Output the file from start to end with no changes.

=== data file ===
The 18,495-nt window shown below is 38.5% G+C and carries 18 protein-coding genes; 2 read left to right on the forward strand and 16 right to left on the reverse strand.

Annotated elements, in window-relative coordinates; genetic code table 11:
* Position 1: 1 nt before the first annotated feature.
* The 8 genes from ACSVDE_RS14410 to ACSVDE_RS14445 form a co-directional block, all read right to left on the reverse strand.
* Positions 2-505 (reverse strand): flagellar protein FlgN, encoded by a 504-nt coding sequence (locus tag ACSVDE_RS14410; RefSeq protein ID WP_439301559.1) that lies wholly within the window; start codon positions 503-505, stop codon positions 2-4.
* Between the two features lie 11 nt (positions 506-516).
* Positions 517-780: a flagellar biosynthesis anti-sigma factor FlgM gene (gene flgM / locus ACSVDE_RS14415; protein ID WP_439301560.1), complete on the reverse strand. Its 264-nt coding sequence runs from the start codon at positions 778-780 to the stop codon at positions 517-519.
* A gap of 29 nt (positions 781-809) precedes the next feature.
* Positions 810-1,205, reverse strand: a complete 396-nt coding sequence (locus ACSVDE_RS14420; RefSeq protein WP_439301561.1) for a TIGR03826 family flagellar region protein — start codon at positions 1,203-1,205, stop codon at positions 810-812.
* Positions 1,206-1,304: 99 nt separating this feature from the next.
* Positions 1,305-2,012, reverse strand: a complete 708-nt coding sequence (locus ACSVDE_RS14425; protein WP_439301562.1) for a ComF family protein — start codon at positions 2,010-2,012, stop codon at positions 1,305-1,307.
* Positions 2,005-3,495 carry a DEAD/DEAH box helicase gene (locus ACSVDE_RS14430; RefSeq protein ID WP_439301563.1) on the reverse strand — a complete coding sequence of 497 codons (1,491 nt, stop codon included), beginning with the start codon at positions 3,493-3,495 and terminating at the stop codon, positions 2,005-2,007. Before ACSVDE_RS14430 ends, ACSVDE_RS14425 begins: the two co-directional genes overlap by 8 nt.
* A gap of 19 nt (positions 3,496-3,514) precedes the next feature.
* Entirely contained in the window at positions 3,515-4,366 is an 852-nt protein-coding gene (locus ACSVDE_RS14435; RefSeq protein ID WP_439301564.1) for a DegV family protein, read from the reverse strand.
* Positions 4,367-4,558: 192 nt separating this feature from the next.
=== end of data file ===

The 18,495-nt window shown below is 38.5% G+C and carries 18 protein-coding genes; 2 read left to right on the forward strand and 16 right to left on the reverse strand.

Annotated elements, in window-relative coordinates; genetic code table 11:
* Position 1: 1 nt before the first annotated feature.
* The 8 genes from ACSVDE_RS14410 to ACSVDE_RS14445 form a co-directional block, all read right to left on the reverse strand.
* Positions 2-505 (reverse strand): flagellar protein FlgN, encoded by a 504-nt coding sequence (locus tag ACSVDE_RS14410; RefSeq protein ID WP_439301559.1) that lies wholly within the window; start codon positions 503-505, stop codon positions 2-4.
* Between the two features lie 11 nt (positions 506-516).
* Positions 517-780: a flagellar biosynthesis anti-sigma factor FlgM gene (gene flgM / locus ACSVDE_RS14415; protein ID WP_439301560.1), complete on the reverse strand. Its 264-nt coding sequence runs from the start codon at positions 778-780 to the stop codon at positions 517-519.
* A gap of 29 nt (positions 781-809) precedes the next feature.
* Positions 810-1,205, reverse strand: a complete 396-nt coding sequence (locus ACSVDE_RS14420; RefSeq protein WP_439301561.1) for a TIGR03826 family flagellar region protein — start codon at positions 1,203-1,205, stop codon at positions 810-812.
* Positions 1,206-1,304: 99 nt separating this feature from the next.
* Positions 1,305-2,012, reverse strand: a complete 708-nt coding sequence (locus ACSVDE_RS14425; protein WP_439301562.1) for a ComF family protein — start codon at positions 2,010-2,012, stop codon at positions 1,305-1,307.
* Positions 2,005-3,495 carry a DEAD/DEAH box helicase gene (locus ACSVDE_RS14430; RefSeq protein ID WP_439301563.1) on the reverse strand — a complete coding sequence of 497 codons (1,491 nt, stop codon included), beginning with the start codon at positions 3,493-3,495 and terminating at the stop codon, positions 2,005-2,007. Before ACSVDE_RS14430 ends, ACSVDE_RS14425 begins: the two co-directional genes overlap by 8 nt.
* A gap of 19 nt (positions 3,496-3,514) precedes the next feature.
* Entirely contained in the window at positions 3,515-4,366 is an 852-nt protein-coding gene (locus ACSVDE_RS14435; RefSeq protein ID WP_439301564.1) for a DegV family protein, read from the reverse strand.
* Positions 4,367-4,558: 192 nt separating this feature from the next.